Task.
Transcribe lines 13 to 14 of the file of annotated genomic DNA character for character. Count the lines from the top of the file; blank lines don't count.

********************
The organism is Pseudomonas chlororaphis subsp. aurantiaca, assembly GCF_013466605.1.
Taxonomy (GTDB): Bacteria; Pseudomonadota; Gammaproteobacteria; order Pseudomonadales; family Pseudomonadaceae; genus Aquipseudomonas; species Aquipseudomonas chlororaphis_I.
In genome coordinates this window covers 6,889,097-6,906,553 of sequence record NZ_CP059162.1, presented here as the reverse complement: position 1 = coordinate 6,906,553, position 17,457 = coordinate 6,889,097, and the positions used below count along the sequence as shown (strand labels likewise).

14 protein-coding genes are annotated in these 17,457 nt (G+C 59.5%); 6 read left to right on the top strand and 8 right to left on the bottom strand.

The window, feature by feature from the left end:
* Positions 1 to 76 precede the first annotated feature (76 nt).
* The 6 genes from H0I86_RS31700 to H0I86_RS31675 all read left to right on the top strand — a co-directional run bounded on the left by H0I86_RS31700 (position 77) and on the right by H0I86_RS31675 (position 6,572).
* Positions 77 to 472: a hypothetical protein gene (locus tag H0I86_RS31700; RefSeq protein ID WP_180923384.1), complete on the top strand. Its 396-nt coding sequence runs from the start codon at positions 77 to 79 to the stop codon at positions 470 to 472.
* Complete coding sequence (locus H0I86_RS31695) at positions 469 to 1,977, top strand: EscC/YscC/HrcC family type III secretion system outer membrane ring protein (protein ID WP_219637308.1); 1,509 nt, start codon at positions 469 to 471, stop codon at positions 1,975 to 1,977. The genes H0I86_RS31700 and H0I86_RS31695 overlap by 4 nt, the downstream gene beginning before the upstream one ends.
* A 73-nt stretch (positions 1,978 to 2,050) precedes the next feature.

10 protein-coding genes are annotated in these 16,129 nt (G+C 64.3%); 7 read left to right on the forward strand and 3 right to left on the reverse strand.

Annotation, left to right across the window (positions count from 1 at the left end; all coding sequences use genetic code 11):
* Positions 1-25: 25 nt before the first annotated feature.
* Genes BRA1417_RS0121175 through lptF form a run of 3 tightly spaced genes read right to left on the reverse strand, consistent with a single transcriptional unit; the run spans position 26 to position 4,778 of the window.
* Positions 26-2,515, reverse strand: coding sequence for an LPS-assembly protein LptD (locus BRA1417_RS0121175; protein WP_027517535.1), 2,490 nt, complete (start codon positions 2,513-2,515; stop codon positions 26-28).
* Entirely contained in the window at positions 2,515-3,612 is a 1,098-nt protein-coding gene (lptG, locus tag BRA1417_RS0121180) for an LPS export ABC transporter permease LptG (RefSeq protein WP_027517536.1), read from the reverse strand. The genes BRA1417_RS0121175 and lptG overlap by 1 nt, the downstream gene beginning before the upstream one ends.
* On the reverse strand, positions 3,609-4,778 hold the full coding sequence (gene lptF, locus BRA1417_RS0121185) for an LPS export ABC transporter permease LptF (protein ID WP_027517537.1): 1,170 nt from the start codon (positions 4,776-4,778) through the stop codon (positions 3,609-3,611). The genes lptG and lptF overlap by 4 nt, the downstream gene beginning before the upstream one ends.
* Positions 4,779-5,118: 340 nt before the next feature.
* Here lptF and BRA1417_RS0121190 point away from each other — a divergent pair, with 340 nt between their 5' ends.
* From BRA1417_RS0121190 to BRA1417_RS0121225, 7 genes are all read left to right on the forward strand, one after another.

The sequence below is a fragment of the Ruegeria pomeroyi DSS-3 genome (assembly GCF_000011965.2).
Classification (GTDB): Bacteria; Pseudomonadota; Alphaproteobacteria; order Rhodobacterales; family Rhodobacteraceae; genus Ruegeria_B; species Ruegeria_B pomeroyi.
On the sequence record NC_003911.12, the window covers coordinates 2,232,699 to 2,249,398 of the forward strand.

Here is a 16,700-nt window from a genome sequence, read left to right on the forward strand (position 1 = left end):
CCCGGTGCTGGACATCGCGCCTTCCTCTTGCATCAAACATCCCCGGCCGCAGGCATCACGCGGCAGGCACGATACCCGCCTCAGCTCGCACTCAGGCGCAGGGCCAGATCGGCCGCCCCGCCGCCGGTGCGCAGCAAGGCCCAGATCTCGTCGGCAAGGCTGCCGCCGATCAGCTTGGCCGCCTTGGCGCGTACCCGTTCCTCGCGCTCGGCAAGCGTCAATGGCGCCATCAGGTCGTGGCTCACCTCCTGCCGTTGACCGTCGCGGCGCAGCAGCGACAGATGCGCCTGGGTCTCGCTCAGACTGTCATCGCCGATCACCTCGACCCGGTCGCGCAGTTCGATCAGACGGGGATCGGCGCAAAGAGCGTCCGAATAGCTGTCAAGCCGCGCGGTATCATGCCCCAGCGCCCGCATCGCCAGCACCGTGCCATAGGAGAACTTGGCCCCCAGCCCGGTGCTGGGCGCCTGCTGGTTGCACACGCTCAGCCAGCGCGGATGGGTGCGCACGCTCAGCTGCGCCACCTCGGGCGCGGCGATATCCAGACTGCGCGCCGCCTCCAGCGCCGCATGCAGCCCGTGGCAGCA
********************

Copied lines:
* Positions 1-25: 25 nt before the first annotated feature.
* Genes BRA1417_RS0121175 through lptF form a run of 3 tightly spaced genes read right to left on the reverse strand, consistent with a single transcriptional unit; the run spans position 26 to position 4,778 of the window.